Vol.2 No.3 2009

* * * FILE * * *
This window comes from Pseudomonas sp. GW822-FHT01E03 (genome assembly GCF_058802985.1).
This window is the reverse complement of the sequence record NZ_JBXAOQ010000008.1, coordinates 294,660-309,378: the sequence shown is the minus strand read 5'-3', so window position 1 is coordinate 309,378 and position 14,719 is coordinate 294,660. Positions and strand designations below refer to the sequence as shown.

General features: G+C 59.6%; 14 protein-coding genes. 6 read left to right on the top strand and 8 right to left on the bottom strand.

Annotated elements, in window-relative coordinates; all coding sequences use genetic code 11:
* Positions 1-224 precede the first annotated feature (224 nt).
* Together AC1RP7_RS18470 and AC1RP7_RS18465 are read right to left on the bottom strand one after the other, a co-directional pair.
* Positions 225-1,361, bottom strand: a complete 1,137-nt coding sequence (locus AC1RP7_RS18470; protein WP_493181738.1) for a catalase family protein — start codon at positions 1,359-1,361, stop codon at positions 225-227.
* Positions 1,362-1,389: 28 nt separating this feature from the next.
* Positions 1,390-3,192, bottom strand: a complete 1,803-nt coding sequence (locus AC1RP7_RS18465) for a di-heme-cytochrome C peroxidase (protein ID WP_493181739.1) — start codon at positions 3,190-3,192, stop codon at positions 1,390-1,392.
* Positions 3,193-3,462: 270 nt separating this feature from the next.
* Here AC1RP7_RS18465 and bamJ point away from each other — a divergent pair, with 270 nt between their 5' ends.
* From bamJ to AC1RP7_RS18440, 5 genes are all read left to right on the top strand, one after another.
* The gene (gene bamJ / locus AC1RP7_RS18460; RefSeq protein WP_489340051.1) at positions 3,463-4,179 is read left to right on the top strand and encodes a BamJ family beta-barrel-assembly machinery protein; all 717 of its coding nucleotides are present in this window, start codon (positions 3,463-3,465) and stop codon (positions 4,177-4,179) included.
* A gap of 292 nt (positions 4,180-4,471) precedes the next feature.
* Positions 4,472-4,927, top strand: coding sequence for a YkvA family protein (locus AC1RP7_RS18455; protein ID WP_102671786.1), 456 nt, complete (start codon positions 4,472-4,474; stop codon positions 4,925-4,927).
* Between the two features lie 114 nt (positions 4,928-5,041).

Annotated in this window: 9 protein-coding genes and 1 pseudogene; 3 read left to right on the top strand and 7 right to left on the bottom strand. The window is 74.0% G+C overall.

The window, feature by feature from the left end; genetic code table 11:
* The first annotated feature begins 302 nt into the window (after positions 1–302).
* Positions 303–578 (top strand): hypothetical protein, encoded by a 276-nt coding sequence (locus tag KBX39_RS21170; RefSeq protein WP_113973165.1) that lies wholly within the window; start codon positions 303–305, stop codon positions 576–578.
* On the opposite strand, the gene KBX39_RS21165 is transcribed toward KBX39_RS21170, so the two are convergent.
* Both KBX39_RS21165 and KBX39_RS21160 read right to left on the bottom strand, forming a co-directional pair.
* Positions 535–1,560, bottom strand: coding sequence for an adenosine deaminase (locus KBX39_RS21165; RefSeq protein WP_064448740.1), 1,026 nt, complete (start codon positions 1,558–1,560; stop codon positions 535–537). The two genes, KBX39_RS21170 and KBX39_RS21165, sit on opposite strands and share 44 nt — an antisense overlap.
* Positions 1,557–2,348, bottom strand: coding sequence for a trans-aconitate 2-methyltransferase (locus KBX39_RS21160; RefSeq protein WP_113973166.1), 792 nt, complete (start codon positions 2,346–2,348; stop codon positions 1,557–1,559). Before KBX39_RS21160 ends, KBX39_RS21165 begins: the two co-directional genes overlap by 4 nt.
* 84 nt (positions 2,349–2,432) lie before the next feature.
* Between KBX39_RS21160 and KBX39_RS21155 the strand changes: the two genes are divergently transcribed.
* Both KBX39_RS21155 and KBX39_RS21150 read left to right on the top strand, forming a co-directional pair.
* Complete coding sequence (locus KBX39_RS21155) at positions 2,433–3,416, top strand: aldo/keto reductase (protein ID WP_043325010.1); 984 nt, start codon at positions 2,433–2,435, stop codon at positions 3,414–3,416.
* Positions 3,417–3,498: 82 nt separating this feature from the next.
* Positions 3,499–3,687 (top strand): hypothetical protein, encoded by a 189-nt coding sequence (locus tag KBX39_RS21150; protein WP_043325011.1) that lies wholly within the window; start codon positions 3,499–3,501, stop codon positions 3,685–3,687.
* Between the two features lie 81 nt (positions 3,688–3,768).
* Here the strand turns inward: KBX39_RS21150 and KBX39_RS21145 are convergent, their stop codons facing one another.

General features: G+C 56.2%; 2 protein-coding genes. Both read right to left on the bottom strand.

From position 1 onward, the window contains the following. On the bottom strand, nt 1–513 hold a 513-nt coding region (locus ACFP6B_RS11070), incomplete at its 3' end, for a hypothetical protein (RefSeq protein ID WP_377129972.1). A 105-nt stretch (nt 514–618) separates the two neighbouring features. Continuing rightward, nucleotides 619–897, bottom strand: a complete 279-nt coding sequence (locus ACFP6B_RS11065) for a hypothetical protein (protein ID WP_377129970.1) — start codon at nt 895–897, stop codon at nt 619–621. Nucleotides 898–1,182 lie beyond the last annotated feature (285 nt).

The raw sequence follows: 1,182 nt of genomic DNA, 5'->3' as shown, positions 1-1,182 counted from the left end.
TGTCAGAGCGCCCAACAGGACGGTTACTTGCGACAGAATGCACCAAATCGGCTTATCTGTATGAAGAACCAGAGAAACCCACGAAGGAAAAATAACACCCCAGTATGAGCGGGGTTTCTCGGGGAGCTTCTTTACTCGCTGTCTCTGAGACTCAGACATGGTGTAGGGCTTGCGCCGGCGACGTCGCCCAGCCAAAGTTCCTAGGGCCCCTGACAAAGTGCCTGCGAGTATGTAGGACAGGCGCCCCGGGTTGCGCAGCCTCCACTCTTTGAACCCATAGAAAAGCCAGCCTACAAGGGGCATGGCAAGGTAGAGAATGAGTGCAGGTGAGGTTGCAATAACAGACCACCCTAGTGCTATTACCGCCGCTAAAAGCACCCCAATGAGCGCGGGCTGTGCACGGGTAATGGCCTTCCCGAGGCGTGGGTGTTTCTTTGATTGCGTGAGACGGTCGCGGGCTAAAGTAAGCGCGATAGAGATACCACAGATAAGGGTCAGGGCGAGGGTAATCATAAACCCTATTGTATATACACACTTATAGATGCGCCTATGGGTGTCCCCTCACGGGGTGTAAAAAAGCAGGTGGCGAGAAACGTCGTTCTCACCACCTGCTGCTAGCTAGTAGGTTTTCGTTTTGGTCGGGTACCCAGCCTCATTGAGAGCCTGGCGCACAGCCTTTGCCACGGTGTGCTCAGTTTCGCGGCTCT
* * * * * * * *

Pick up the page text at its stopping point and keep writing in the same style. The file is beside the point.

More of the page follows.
Research paper : Creating non-volatile electronics with spintronics technology (S. Yuasa et al.)−204−Synthesiology - English edition Vol.2 No.3 (2009) of the magnetoresistance effect.Yoshisige SuzukiCompleted the Tsukuba University Science and Engineering Research Department Master’s program in March 1984. Joined the Electrotechnical Laboratory (now AIST) in April 1984. PhD., Engineering. After serving as Director of the Electronics Division Spintronics Research Group, he has been serving both as Professor in the Osaka University Graduate School Engineering Science and as Guest Researcher at AIST since March 2004. He has been engaged in basic and applied research in spintronics. He has received the Prime Minister Award (Outstanding Contribution to Cooperation by Industry, Academia and Government) (2008), Applied Physics Society Best Paper Award (2005, 2007), and two others. In this paper, he was responsible for development of measurement and evaluation methods for spin torque magnetization reversal and spin dynamics.Koji AndoCompleted the Tokyo Institute of Technology Graduate School of Science and Technology doctoral program in March 1975. Joined the Electrotechnical Laboratory (now AIST) in April 1975. PhD., Engineering. Became Assistant Laboratory Director of the Electronics Research Department in November 1984. He has been engaged in basic and applied research in spintronics, with emphasis on the magneto-optical effect and magnetic semiconductors. He has received the Applied Physics Society Fellow Award (2008), the Japan Society of Applied Magnetics Performance Award (2007), and the Applied Physics Society Best Paper Award (2005). In this paper, he was responsible for NEDO Spintronics Non-volatile Device Project, and joint research with Toshiba, as well as organization of the overall concept.Discussion with Reviewers1 Achieving the breakthroughQuestion and comment (Naoto Kobayashi, Center for Research Strategy, Waseda University)I think this R & D is a rare example where the research results, through the two major breakthroughs of “ 1) the giant TMR effect achieved using MgO” and “ 2) the realization of CoFeB/MgO/CoFeB structure” are linked to the outcome of development of a product that is actually sold in the market in a short period of time. From this paper we can understand the most part why these respective breakthroughs could be achieved, but could we have an explanation of the process of selecting those processes and materials (including the reasons for excluding other materials and processes, etc., and, if necessary, the research and development system). Also, if there was an effective serendipity or other such factors, please also describe them.Answer (Shinji Yuasa)Half of the success factors were a matter of achieving set goals, and the other half involved good luck (serendipity). Theoretically, there are a number of promising crystalline tunnel barrier materials other than MgO. The first thing to consider is the problem of which theoretical prediction is correct (which prediction should we bet on). Furthermore, to reach a practical stage means the satisfaction of various requirements such as (i) fabricating thin films of nanometer order thickness without opening up pinholes, (ii) prevention of reaction and atomic diffusion at the interface with the metal electrode material, (iii) crystallization in low temperature layer formation, (iv) a sufficiently high breakdown voltage, and (v) product-level reliability. Based on the experience and knowledge we have accumulated and as the result of considering what material system would be the most promising from many angles, we came to the conclusion that using anything other than crystalline MgO would present difficulties even before we began any experimentation. However, that did not at all mean that there would be no problems if we chose to go with MgO. The most troubling problem before beginning the research and development was production process compatibility, but that problem was solved by the development of the CoFeB/MgO/CoFeB structure in joint research with Canon ANELVA Corporation. Serendipity was large among the success factors in forming the CoFeB/MgO/CoFeB structure, I believe, even with the active work done by the excellent engineers of the Canon ANELVA Corporation. Also, the inability to judge ultimate reliability at the product level until the final stage of research and development is reached is a problem, but we had the feeling from the initial stage of research and development that the reliability of MgO was high. That was not a conclusion based on theoretical consideration, but an intuition that can only be felt by people working in the lab.2 Reduction of power consumptionQuestion and comment (Naoto Kobayashi)You have described that the development of non-volatile memory is linked to the realization of ultimate green IT devices. While practical non-volatile memory will greatly reduce the power needed to operate memories, I think that no overall reduction in power consumption can be expected unless the non-volatile CPU is realized as described in Fig. 1. Thus I have two questions: 1) As far as we know now, what are the approximate relative proportions of the power consumption decrease that can be achieved by implementing the spin RAM and that achievable by implementing the future non-volatile CPU? and 2) I believe that spin FETs is essential to implementation of future non-volatile CPUs. What do you think of the prospects for that field of research and development?Answer (Shinji Yuasa)1) Not much reduction in power consumption can be expected from simply replacing DRAM and SRAM with MRAM and spin RAM. As you point out, a radical reduction in power consumption would require achieving non-volatility for both memory and the CPU together as a set. While non-volatile DRAM and SRAM serve as the first stage, the merits of that in itself include (i) an opening up of the near-future SRAM and DRAM scaling limits and (ii) higher integration scale and lower cost achieved by on-chip system LSI memory consisting of spin RAM only.2) While switching devices that have a non-volatile memory function such as spin FETs are ideal, one opinion that non-volatile logic circuits can also be designed by combining existing memory devices (MTJ devices and ferro-electric memory devices, etc.) and CMOS. In any event, achieving normally-off equipment with a non-volatile CPU is a grand plan that will require considerable time and investment, and so is expected to need R & D on a 20-year scale.Question and comment (Kazuhito Ohmaki, Department of Information and Computer Sciences, Toyo University)Particularly in the Introduction, TMR is proposed as a key technology for normally-off computers. With today’s computers, it may look like the computer is idle between key inputs, but in the meantime, the computer is busy monitoring communication lines,